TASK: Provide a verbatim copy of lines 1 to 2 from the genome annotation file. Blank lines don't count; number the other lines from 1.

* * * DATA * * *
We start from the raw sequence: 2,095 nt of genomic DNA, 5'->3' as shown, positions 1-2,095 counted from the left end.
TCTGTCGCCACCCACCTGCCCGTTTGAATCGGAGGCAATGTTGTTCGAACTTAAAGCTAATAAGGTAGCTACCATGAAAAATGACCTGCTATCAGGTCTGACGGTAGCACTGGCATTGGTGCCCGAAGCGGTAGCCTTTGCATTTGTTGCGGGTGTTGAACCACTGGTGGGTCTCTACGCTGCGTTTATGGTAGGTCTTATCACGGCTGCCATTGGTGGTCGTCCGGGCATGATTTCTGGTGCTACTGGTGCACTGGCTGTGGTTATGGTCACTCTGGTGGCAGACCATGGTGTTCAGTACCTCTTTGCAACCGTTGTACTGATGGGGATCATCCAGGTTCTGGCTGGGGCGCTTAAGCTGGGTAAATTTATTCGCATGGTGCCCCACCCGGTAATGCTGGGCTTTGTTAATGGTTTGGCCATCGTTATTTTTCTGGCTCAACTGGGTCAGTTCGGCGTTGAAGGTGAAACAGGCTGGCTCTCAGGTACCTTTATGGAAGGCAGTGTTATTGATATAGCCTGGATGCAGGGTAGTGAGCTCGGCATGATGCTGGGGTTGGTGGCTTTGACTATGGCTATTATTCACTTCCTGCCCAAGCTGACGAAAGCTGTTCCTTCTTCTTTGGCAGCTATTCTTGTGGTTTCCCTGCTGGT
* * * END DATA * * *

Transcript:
We start from the raw sequence: 2,095 nt of genomic DNA, 5'->3' as shown, positions 1-2,095 counted from the left end.
TCTGTCGCCACCCACCTGCCCGTTTGAATCGGAGGCAATGTTGTTCGAACTTAAAGCTAATAAGGTAGCTACCATGAAAAATGACCTGCTATCAGGTCTGACGGTAGCACTGGCATTGGTGCCCGAAGCGGTAGCCTTTGCATTTGTTGCGGGTGTTGAACCACTGGTGGGTCTCTACGCTGCGTTTATGGTAGGTCTTATCACGGCTGCCATTGGTGGTCGTCCGGGCATGATTTCTGGTGCTACTGGTGCACTGGCTGTGGTTATGGTCACTCTGGTGGCAGACCATGGTGTTCAGTACCTCTTTGCAACCGTTGTACTGATGGGGATCATCCAGGTTCTGGCTGGGGCGCTTAAGCTGGGTAAATTTATTCGCATGGTGCCCCACCCGGTAATGCTGGGCTTTGTTAATGGTTTGGCCATCGTTATTTTTCTGGCTCAACTGGGTCAGTTCGGCGTTGAAGGTGAAACAGGCTGGCTCTCAGGTACCTTTATGGAAGGCAGTGTTATTGATATAGCCTGGATGCAGGGTAGTGAGCTCGGCATGATGCTGGGGTTGGTGGCTTTGACTATGGCTATTATTCACTTCCTGCCCAAGCTGACGAAAGCTGTTCCTTCTTCTTTGGCAGCTATTCTTGTGGTTTCCCTGCTGGT